Jane's Combat Simulations: F/A-18 Simulator
|a game by||EA Baltimore|
|User Rating:||8.0/10 - 1 vote|
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There are plenty of flight sims out there vying for the attention of sad non-pilots, and most of them are based around American jets beginning with an 'F. One of the best of these games in recent times has been Jane's F-15, a super-realistic simulation of the US Airforce's scariest strike aircraft. Jane's F/A-18 is the latest sim from the developer of F-15, Skunkworks, and the fact that the excellent Longbow 2 bals from the same stable indicates that this new title is likely to be a corker.
The F/A-18E Super Hornet is the US Navy's latest fighter. It's packed with the latest electronics and can carry enough weapons to kill the entire population of Basingstoke a couple of times over, probably even if they weren't all drinking in the same pub at the same time. Unlike the F-15E from the earlier sim, the F/A-18 is designed to be equally good as both a fighter and ground attack plane, which means roughly equal amounts of dogfighting and bombing. Better still, most of the action takes place from aircraft carriers, with the attendant easy-peasy catapult take-offs and ridiculously tough landings.
The interface in F/A-18 is very similar to that in F-15, it's pretty functional and straightforward and provides access to the different mission types: instant action, single, multiplayer, campaign and training. There's a particularly good starter mission, covered in the first chapter of the excellent manual, where you get to destroy a MiG and bomb some fuel tanks. Obviously, this won't keep you interested for very long, but there are plenty of training and single missions to get you up to speed. Instant action follows the now familiar formula whereby you pick the number of planes on your side, the number and type of baddies, time of day, etc. Exactly what's needed when you can't be arsed to play proper missions and just fancy shooting at things. Ultimately, F/A-18 is not as accessible as Falcon 4, but that's only a minor criticism.
The Real Thing
Of course, there's no point in having lots of interesting missions to fly if the in-game graphics are useless. Guess what? They're not. In fact, they're rather good. The cockpit and systems in F/A-18 are incredibly detailed, and everything's clickable (although you can obviously use the keyboard to do most of it). Instead of the more common combined 2D and 3D cockpits found in most sims, F/A-18 has only a 3D virtual cockpit (although there are zoomed-in views of the individual displays when you need to change something). This cockpit works fine though, especially if you've got the hardware to run at 1,024x768 resolution. The feeling of sitting in a real plane is pretty much as good as you could get without some kind of virtual reality helmet thing, especially when waiting to launch from the pitching deck of a carrier.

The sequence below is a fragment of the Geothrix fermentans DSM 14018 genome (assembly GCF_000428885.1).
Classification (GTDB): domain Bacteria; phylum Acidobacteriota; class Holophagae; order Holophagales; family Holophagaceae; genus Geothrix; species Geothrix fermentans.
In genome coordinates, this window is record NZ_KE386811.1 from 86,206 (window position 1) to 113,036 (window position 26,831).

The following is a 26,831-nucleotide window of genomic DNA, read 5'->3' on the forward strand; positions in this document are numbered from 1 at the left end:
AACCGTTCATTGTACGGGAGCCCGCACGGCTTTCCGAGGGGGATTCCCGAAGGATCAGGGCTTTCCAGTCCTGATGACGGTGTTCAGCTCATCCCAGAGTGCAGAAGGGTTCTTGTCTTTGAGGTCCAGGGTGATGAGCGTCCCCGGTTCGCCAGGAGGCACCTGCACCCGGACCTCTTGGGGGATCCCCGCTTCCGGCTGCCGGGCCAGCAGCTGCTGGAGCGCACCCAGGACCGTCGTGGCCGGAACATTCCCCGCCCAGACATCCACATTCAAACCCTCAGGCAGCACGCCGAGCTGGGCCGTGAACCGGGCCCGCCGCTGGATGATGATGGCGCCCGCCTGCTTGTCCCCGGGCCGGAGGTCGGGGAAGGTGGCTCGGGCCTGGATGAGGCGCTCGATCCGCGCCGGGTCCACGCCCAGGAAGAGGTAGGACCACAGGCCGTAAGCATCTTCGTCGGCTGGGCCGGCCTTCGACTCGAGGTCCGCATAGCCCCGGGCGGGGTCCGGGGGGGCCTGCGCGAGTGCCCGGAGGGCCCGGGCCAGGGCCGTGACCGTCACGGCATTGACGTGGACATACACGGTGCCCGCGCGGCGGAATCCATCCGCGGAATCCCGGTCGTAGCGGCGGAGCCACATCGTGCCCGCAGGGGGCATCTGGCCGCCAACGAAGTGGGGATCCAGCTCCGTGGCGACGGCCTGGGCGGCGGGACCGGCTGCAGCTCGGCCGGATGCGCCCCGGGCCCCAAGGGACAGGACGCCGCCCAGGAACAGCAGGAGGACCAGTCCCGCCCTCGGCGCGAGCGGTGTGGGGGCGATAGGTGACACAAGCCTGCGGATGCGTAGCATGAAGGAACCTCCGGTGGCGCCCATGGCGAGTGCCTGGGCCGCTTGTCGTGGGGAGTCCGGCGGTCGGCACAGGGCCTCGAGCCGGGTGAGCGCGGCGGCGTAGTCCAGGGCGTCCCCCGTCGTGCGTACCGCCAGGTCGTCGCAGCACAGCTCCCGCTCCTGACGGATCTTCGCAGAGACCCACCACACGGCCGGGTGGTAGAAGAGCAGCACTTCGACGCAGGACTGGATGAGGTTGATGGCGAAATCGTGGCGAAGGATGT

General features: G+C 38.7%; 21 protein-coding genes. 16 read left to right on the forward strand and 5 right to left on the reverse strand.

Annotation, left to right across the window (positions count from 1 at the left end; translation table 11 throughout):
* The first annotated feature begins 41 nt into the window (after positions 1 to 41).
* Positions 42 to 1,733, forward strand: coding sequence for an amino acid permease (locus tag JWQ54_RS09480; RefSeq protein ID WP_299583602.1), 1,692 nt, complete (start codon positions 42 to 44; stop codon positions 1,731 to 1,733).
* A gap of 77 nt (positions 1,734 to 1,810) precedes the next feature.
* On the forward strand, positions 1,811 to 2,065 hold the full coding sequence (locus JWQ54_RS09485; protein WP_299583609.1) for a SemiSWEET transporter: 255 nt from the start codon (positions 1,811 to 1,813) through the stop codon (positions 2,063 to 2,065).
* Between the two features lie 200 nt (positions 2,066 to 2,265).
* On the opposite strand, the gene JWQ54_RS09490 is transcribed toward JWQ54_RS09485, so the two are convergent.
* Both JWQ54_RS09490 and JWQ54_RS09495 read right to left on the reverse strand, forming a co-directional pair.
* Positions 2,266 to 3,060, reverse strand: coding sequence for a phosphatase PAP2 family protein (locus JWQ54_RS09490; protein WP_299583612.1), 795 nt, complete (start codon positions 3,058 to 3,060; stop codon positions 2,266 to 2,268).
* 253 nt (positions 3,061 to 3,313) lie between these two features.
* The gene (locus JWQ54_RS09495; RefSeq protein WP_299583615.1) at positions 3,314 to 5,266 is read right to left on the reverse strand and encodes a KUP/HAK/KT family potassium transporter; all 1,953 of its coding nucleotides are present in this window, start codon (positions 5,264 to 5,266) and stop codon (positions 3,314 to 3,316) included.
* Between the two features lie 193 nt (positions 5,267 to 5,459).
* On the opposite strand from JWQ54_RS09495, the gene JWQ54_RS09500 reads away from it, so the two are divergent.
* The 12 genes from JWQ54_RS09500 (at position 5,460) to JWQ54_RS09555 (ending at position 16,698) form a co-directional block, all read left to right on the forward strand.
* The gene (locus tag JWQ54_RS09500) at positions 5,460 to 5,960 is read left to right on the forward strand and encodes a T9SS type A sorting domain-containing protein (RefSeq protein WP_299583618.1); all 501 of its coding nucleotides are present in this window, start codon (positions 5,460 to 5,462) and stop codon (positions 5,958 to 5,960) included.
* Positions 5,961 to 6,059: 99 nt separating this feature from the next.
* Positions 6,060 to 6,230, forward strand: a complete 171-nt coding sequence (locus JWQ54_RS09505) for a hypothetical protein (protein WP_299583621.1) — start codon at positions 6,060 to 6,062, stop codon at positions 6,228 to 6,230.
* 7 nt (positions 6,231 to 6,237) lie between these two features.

The avionics must be pretty realistic, because they're suitably complicated and it's hard to believe that real combat pilots have to cope with anything harder than this stuff in combat. Although off-putting at first, once you manage to get your head round all the controls the sense of achievement and immersion is huge.
The graphics engine itself is one of the best around, and F-15's terrain and modelling have been completely revamped. The sense of speed at low levels is awesome, and spotting the carrier in the distance with the sun shining almost makes you want to write poetry. Clouds and explosions have a similar aweinspiring effect. In short, the graphics are gorgeous.
So basically, F/A-18 is a kind of sequel to F-15, with vastly improved graphics, more dogfighting, more weapons and carrier landings. Oh, and it's got an even better mission editor.
If you like your sims realistic, F/A-18 probably sounds perfect. It just about is.